The police can't protect consumers. People need to be more aware and educated about identity theft. You need to be a little bit wiser, a little bit smarter and there's nothing wrong with being skeptical. We live in a time when if you make it easy for someone to steal from you, someone will.
I was very blessed it was Steven Spielberg who made the movie. He was very much into the redemption side of the story. They asked him in an interview why he had owned the rights to this story for 20 years before he made the movie, and he said, 'I wanted to see what the real Frank Abagnale did with his life before I immortalised him on film.'
I kept a notebook, a surreptitious journal in which I jotted down phrases, technical data, miscellaneous information, names, dates, places, telephone numbers, thoughts, and a collection of other data I thought was necessary or might prove helpful.
I was a millionaire twice over and half again before I was twenty-one. I stole every nickel of it and blew the bulk of the bundle on fine threads, gourmet foods, luxurious lodgings, fantastic foxes, fine wheels, and other sensual goodies.
I use a shredder for bank statements and phone bills. Most people use ribbon shredders that cut things straight: we can put those back together in an hour. Look for a security microcut shredder, which cuts papers into confetti.
Criminals look at identity theft and say only 1 in 700 criminals gets convicted of it. And they look at check forgery and they know that for every 1,400 forgers arrested, only about 123 get convicted and about 26 go to jail. So the rewards are great, but the risks are very slim. So that's one of the reasons that make it very popular.
If you look at any successful professional - a salesperson, a marketer, a real estate agent, a trader - they all have the same qualities as the con man. The only difference is that one side uses their talents in the right direction and the con man is taking the easy way out.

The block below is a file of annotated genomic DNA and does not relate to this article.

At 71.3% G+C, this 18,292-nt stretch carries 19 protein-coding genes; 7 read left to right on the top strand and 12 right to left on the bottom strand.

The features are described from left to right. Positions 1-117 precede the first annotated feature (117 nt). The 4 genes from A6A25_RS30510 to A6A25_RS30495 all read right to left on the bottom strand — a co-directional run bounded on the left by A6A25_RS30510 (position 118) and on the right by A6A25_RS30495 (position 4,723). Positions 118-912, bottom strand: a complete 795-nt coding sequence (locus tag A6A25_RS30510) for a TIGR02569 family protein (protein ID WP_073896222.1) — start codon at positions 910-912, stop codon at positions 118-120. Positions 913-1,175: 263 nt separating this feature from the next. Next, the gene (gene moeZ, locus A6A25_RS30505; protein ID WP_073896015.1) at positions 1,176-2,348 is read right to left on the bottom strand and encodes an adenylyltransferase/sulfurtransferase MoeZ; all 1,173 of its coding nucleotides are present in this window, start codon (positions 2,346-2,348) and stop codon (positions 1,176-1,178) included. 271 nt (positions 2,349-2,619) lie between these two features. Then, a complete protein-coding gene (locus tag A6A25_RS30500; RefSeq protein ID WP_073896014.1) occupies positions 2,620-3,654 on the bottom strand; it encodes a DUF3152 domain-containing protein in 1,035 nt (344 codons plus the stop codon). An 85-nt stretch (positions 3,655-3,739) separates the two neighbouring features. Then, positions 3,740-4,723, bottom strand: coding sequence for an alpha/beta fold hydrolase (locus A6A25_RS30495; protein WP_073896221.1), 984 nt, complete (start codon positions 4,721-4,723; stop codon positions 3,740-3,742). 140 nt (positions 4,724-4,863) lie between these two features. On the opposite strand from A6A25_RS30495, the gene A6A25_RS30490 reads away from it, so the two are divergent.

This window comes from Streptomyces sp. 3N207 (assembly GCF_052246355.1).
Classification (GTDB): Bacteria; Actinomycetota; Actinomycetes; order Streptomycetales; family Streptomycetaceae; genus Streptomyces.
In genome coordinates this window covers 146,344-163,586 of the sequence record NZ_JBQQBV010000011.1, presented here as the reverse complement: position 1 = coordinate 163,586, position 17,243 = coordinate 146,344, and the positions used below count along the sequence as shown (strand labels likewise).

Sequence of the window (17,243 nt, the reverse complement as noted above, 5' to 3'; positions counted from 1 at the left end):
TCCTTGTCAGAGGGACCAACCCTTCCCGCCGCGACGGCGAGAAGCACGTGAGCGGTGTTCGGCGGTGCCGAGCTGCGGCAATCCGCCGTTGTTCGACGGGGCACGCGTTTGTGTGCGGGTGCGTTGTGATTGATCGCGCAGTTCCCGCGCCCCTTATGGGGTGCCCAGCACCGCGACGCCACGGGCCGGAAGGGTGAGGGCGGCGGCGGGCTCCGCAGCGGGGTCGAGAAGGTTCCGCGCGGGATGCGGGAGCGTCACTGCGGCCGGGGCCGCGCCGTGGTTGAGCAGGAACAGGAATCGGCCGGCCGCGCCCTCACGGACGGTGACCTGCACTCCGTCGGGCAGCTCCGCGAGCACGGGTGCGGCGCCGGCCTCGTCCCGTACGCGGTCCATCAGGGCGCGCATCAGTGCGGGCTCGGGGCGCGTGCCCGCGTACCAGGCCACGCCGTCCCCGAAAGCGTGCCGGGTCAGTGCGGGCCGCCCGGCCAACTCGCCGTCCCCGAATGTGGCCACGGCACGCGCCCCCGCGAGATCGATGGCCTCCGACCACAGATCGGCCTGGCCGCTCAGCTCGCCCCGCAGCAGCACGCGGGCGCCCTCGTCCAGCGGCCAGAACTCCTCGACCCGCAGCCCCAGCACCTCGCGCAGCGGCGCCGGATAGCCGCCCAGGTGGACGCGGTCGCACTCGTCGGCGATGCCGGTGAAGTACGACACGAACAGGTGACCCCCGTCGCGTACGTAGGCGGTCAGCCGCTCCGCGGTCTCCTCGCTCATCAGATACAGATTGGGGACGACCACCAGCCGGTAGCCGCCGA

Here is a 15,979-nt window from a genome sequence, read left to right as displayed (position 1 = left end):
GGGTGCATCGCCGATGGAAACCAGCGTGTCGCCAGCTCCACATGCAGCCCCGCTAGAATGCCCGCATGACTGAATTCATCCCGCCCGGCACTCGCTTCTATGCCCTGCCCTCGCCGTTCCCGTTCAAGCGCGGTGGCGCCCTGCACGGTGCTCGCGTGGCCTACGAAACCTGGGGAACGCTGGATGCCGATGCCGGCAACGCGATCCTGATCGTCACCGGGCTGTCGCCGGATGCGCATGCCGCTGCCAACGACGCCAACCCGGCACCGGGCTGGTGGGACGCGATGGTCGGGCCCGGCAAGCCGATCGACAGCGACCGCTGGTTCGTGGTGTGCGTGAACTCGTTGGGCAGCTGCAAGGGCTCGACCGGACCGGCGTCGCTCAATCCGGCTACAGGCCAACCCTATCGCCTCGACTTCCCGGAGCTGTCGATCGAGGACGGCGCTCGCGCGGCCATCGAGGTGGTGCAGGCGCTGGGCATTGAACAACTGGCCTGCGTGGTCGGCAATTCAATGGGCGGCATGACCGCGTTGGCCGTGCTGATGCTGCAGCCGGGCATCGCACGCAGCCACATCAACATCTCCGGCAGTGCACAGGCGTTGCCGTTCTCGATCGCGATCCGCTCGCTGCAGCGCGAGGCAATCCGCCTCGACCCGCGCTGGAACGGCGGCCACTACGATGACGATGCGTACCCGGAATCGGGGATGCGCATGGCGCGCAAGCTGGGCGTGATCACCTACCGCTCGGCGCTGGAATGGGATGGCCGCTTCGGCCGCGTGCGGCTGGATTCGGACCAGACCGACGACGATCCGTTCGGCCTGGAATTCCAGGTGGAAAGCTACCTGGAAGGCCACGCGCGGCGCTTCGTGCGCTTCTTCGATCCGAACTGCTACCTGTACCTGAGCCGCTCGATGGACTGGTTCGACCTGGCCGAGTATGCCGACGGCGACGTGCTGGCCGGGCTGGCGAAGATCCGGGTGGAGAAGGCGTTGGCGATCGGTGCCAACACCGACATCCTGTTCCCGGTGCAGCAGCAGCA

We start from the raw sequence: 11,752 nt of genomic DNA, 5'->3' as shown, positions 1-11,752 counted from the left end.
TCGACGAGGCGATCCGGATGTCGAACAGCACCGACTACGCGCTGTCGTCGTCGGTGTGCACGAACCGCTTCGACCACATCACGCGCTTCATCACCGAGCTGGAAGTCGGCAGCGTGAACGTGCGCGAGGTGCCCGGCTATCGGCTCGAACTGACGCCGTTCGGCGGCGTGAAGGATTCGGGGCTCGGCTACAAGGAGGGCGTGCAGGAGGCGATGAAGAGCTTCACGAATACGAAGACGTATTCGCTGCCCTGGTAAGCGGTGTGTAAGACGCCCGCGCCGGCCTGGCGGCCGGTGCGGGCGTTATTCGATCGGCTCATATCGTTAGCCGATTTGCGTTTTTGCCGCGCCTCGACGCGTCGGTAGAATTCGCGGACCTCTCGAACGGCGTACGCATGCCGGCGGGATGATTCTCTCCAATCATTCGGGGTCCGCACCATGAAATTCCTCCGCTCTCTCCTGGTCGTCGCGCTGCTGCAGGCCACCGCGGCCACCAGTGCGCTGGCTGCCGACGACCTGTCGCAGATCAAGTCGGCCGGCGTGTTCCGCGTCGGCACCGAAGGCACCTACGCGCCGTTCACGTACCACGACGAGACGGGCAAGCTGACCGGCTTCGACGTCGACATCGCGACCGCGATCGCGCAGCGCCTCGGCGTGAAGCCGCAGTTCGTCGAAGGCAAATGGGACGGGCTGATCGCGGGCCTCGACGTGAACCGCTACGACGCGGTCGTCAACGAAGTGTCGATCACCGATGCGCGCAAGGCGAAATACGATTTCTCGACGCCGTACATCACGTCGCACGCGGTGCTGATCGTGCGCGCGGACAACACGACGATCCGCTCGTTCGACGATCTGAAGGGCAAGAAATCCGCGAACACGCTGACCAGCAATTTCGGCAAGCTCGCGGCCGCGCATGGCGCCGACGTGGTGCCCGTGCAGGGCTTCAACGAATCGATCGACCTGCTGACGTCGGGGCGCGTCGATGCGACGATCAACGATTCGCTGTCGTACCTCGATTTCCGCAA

Every case involving cybercrime that I've been involved in, I've never found a master criminal sitting somewhere in Russia or Hong Kong or Beijing. It always ends up that somebody at the company did something they weren't supposed to do. They read an email, went to a website they weren't supposed to.
I'm a true believer that you have a moral obligation to keep your employees honest, and that is why you have controls, so I'm never tempted or put in a position where I could do something to defraud my employer.
Banks are so protected from liability they would have to really do something that was their mistake in order for them to be liable for it. Banks don't look at signatures. They're processing millions of checks and they have very little liability.
I'm so different from the egotistical, self-centred person I was when I did those things. And to watch someone acting out your memories on the screen is like reliving it. Like someone taking you back and showing you what you did.
I went to the library and learned how checks work. I found out that routing numbers are like zip codes: the checks are sent to the bank that correlates to the routing number. If I manipulate those numbers to a bank far away, it would take longer to get back to the bank, which gave me more time to write more bad checks.